Celebrating with the little general in Corsica

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Napoleon on birthday in Corsica

DAY TWELVE – CORSICA.  Happy Birthday, Napoleon!

 

The Disney Magic (www.disneycruise.com) is at Ajaccio Corsica on Napoleon Bonaparte’s Birthday- August 15.  So there will be fireworks, music and plenty of celebrating. Napoleon was born here in 1769 and raised in Corsica—until he went off to military school in France at age nine, our local guide Rolli Lucarotti tells us.

She tells us her story too which is equally compelling.  She and her husband, a London TV writer, sold everything when their daughter was eight months old, some 40 years ago to sail around the world. “We got as far as Corsica and fell in love,” she said.

 

It’s easy to see why with its spectacular coast, mountains and friendly people. Corsica is a terrific place. It’s the third largest island in the Western Med after Sicily and Sardinia—100 miles long by 50 miles wide!

We stop at Napoleon’s statue in Ajaccio, Corsica where the Disney Magic is docked and they are already setting up for today’s festivities.  So who do we meet? Napoleon himself, who pops out to take photos with us.  Another little Adventures by Disney Touch (www.adventuresbydisney.com).

 

“I like all the little things they do,” said Joe Boerio, traveling with his wife Aleli and 10 year old daughter Francesca, who opted to become part of the Adventures by Disney group onboard the Magic after doing one of their land trips in France.   

 

Then there are the friendships forged over lunches and dinners, walking around Rome or touring a palace in Monaco.   Ten year old year old Nick Carpenter, who lives in China has bonded with 10 year old Hunter Ayyad from San Diego and nine year old Dylan Davis from Florida.  “It will be an added bonus to go home having made friends from around the world,“ said  Mickey Davis, Dylan’s mom.

   

Then there is how much ground we’ve covered each day. “We couldn’t have done this on our own,” said Mickey Davis, whose sons are seven and nine.

 

That’s certainly true here.  After our photo op with Napoleon, we hop onto our bus for an hour’s ride up a steep winding road to the tiny village of Bastelica.  Our guide explains that  most Corsicans come down to the Coast to live and work but maintain a house in the mountain villages like this one, returning every weekend to spend with family.

 

It’s an idyllic spot with red-roofed stone houses, geraniums blooming in window pots, laundry hanging to dry, men sitting drinking their morning coffee in outdoor cafes, stupendous views of the valleys all around.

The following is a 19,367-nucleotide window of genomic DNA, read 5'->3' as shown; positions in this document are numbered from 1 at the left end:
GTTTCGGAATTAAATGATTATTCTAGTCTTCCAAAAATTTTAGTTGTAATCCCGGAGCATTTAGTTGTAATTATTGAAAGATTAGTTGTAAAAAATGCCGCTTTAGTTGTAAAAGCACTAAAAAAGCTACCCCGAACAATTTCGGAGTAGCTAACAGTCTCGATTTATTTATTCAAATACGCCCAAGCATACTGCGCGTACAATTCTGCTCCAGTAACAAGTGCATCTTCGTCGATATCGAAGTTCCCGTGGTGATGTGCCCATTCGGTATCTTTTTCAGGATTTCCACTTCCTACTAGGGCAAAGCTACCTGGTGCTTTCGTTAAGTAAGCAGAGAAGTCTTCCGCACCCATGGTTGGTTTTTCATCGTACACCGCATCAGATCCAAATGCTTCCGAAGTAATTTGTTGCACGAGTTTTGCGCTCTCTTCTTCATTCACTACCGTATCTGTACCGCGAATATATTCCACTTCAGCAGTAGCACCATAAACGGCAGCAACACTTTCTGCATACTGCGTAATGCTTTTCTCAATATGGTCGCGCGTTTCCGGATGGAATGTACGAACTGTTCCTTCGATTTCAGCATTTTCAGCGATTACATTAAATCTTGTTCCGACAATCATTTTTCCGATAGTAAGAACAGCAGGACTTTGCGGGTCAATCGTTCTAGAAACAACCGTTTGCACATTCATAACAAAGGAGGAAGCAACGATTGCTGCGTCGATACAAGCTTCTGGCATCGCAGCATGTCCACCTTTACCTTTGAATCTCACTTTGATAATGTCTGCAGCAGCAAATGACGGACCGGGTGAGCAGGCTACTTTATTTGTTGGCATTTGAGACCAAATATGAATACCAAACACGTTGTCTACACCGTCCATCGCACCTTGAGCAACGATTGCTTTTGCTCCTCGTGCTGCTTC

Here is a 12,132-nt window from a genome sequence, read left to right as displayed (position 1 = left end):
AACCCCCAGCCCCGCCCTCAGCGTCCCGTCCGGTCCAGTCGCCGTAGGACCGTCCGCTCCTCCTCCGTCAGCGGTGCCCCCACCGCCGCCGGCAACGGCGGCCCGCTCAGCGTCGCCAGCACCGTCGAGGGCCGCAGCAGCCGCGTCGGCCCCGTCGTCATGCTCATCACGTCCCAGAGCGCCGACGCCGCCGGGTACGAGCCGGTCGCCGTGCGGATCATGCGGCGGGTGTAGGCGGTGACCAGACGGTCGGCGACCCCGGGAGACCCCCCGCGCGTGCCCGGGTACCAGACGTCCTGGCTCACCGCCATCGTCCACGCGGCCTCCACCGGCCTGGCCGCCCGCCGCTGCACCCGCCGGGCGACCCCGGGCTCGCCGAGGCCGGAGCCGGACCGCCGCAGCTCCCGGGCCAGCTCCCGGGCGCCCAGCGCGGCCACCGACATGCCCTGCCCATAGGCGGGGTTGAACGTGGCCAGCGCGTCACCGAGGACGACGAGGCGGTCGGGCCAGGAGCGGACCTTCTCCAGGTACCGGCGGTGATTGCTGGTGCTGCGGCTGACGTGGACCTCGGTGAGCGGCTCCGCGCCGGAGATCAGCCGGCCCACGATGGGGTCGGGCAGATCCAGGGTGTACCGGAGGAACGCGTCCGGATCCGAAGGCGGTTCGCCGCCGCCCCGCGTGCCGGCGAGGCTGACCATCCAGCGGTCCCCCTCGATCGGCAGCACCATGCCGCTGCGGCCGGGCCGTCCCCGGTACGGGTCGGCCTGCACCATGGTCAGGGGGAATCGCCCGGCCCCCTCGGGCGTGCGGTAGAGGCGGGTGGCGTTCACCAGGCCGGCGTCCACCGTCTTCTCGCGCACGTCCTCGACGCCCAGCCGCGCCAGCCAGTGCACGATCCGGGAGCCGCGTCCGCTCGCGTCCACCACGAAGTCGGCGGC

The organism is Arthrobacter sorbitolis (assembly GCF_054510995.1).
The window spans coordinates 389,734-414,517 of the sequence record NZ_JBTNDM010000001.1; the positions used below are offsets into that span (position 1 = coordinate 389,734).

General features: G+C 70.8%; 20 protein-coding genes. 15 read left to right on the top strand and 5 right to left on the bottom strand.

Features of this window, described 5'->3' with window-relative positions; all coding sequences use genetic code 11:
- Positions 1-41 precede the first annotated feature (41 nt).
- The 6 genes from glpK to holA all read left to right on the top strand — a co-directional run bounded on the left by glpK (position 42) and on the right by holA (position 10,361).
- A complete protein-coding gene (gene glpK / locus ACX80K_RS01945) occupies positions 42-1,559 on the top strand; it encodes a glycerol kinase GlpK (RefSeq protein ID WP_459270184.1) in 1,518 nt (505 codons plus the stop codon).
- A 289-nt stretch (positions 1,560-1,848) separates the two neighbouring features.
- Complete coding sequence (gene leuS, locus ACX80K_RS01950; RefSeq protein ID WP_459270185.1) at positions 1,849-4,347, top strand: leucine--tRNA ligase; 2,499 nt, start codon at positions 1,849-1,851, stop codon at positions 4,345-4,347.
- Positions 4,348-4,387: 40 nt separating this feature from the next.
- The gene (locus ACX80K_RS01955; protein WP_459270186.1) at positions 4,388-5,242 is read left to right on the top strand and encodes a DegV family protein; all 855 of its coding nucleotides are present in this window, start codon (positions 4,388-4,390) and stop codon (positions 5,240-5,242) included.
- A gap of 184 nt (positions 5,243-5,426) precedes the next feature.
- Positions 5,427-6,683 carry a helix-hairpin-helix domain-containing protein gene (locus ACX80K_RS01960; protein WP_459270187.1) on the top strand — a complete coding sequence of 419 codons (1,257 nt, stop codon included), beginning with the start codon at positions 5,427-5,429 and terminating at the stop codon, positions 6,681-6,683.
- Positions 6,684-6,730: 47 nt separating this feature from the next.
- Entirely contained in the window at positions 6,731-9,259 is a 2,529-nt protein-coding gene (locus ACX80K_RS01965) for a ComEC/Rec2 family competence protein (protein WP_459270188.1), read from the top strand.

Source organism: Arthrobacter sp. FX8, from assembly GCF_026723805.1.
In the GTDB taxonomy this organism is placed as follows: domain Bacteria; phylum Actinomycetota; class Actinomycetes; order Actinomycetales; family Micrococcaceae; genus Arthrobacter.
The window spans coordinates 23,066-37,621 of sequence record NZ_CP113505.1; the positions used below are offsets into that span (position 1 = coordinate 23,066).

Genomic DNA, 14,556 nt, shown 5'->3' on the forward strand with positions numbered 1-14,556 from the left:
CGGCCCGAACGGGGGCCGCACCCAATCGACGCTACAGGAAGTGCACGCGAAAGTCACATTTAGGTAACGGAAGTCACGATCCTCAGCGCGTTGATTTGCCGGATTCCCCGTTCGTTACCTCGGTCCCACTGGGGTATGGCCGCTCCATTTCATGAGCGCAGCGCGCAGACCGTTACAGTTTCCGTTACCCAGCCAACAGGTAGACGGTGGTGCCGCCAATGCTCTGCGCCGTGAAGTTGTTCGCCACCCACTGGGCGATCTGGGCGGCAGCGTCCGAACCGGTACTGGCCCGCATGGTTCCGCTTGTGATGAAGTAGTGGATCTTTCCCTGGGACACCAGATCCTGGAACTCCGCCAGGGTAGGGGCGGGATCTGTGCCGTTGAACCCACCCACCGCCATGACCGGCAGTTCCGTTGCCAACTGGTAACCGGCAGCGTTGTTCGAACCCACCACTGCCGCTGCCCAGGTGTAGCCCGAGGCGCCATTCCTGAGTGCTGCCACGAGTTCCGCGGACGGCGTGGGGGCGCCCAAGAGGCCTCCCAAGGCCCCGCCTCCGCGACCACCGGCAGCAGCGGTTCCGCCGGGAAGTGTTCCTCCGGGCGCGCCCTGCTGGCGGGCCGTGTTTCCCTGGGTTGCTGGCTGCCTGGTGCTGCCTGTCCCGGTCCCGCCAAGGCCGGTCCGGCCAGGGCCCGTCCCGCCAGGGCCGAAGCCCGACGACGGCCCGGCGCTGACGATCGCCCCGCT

More tourists are beginning to venture into the interior of the island now for hiking and riding trips and I’m glad we have as well.

 

Corsica is known for its cheese, its wine (they started to make wine some 3,500 years ago—even before the French, a fact of which they are very proud!), and their cured ham. There are so many wild boars on the island (45,000) and they are such a pest to farmers that half of them are hunted every year.  We stop to sample some of the locale foods–the cured ham, goats milk cheese and cake made with chestnut flour as well as Corsican cookies. The kids devour the excellent local bread in the basket.

 

Only 400 people live full time in the village of Bastelica and they wave at us as we ride a little train around the town.  (Actually, it would have been more fun to walk.)

 

They speak a variation of French and seem to find it amusing that we’ve made their little town a tourist stop  We learn the famous story of Sampiero Corso, who some believe Othello was based on—a famous warrior who comes home to find his young bride made a deal with his enemies to buy some of his land. Enraged, he strangles her and her brothers avenge her death by laying a trap and killing the war hero. Every year, the townspeople reenact the story complete with medieval costumes.

 

We gather in the tiny local stone chapel with its arched walls where locals perform haunting music accompanied by Corsican guitars. Even the kids seem impressed by the beautiful melodies where locals gather in the back to listen. 

 

Later, after we’ve returned to the port, we join the throngs who are celebrating on the beach, filling the cafes that spill out onto the sidewalks, the street vendors selling everything from jewelry to children’s plastic crocs.  We ogle the big yachts that are anchored here and wonder where they are going.

 

By the time the fireworks start, we’ve got to be back on board.  But we don’t miss anything. They’re as good as any Fourth of July.

 

Thanks, Napoleon.

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